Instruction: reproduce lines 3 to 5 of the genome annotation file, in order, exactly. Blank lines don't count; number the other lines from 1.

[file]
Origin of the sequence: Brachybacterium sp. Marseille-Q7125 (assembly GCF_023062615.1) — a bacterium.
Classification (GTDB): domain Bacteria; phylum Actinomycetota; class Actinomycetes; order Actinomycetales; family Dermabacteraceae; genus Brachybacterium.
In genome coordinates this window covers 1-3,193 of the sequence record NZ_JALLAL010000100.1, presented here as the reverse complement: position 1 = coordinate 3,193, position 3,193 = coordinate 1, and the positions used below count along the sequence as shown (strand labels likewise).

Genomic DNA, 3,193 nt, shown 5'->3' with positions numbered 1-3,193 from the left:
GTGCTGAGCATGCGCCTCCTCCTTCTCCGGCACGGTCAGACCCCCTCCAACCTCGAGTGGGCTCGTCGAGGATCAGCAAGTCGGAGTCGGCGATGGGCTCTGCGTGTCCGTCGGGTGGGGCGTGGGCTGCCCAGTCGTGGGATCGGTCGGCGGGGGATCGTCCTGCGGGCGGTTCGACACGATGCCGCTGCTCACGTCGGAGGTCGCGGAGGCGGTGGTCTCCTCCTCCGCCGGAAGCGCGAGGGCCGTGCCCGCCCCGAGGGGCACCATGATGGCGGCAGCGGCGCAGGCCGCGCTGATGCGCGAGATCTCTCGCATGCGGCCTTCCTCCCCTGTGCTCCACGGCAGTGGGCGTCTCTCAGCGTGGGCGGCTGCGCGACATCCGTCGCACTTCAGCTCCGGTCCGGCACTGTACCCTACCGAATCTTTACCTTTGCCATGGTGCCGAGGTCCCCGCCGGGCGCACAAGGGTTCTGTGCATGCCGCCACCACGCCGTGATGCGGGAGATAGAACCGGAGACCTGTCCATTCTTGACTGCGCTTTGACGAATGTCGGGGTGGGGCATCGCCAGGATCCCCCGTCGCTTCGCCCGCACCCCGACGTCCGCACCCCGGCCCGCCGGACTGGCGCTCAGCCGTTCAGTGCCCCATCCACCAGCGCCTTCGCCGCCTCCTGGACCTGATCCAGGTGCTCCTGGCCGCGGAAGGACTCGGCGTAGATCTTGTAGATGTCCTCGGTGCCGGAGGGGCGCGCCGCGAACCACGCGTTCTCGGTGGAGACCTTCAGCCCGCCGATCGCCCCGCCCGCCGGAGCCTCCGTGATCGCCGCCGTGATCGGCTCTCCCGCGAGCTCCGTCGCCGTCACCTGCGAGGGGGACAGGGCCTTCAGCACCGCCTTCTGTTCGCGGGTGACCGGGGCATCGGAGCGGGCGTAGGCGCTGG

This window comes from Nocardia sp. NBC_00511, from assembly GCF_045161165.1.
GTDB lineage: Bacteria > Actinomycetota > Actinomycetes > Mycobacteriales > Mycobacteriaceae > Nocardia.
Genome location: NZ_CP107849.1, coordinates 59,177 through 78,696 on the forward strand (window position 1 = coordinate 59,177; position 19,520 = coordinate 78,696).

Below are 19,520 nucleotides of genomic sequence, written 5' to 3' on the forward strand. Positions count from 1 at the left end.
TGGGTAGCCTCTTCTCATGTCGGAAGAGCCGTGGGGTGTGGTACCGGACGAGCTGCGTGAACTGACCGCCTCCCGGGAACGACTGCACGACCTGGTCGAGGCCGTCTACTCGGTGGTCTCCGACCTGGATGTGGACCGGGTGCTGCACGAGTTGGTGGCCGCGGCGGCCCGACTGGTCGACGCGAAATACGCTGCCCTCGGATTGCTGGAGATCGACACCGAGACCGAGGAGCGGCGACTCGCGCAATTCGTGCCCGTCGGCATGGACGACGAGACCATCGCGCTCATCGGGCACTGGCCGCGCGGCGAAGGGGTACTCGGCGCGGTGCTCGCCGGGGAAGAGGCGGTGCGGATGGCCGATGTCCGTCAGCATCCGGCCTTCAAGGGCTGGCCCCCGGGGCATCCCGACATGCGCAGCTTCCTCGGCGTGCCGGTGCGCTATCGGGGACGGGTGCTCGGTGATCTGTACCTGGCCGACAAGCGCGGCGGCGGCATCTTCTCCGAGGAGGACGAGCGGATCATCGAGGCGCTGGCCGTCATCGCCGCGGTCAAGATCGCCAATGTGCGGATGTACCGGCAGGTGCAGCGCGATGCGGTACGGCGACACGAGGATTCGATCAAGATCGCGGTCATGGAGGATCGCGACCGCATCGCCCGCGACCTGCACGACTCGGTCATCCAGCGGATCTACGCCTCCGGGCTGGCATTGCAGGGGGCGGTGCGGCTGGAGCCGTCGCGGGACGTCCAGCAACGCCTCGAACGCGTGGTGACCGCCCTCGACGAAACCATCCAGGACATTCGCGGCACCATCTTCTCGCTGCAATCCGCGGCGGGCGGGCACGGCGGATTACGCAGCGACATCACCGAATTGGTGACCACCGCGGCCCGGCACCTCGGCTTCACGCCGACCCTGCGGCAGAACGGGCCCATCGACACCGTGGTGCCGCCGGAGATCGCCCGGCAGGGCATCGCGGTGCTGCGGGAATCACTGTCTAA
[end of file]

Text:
In genome coordinates this window covers 1-3,193 of the sequence record NZ_JALLAL010000100.1, presented here as the reverse complement: position 1 = coordinate 3,193, position 3,193 = coordinate 1, and the positions used below count along the sequence as shown (strand labels likewise).

Genomic DNA, 3,193 nt, shown 5'->3' with positions numbered 1-3,193 from the left:
GTGCTGAGCATGCGCCTCCTCCTTCTCCGGCACGGTCAGACCCCCTCCAACCTCGAGTGGGCTCGTCGAGGATCAGCAAGTCGGAGTCGGCGATGGGCTCTGCGTGTCCGTCGGGTGGGGCGTGGGCTGCCCAGTCGTGGGATCGGTCGGCGGGGGATCGTCCTGCGGGCGGTTCGACACGATGCCGCTGCTCACGTCGGAGGTCGCGGAGGCGGTGGTCTCCTCCTCCGCCGGAAGCGCGAGGGCCGTGCCCGCCCCGAGGGGCACCATGATGGCGGCAGCGGCGCAGGCCGCGCTGATGCGCGAGATCTCTCGCATGCGGCCTTCCTCCCCTGTGCTCCACGGCAGTGGGCGTCTCTCAGCGTGGGCGGCTGCGCGACATCCGTCGCACTTCAGCTCCGGTCCGGCACTGTACCCTACCGAATCTTTACCTTTGCCATGGTGCCGAGGTCCCCGCCGGGCGCACAAGGGTTCTGTGCATGCCGCCACCACGCCGTGATGCGGGAGATAGAACCGGAGACCTGTCCATTCTTGACTGCGCTTTGACGAATGTCGGGGTGGGGCATCGCCAGGATCCCCCGTCGCTTCGCCCGCACCCCGACGTCCGCACCCCGGCCCGCCGGACTGGCGCTCAGCCGTTCAGTGCCCCATCCACCAGCGCCTTCGCCGCCTCCTGGACCTGATCCAGGTGCTCCTGGCCGCGGAAGGACTCGGCGTAGATCTTGTAGATGTCCTCGGTGCCGGAGGGGCGCGCCGCGAACCACGCGTTCTCGGTGGAGACCTTCAGCCCGCCGATCGCCCCGCCCGCCGGAGCCTCCGTGATCGCCGCCGTGATCGGCTCTCCCGCGAGCTCCGTCGCCGTCACCTGCGAGGGGGACAGGGCCTTCAGCACCGCCTTCTGTTCGCGGGTGACCGGGGCATCGGAGCGGGCGTAGGCGCTGG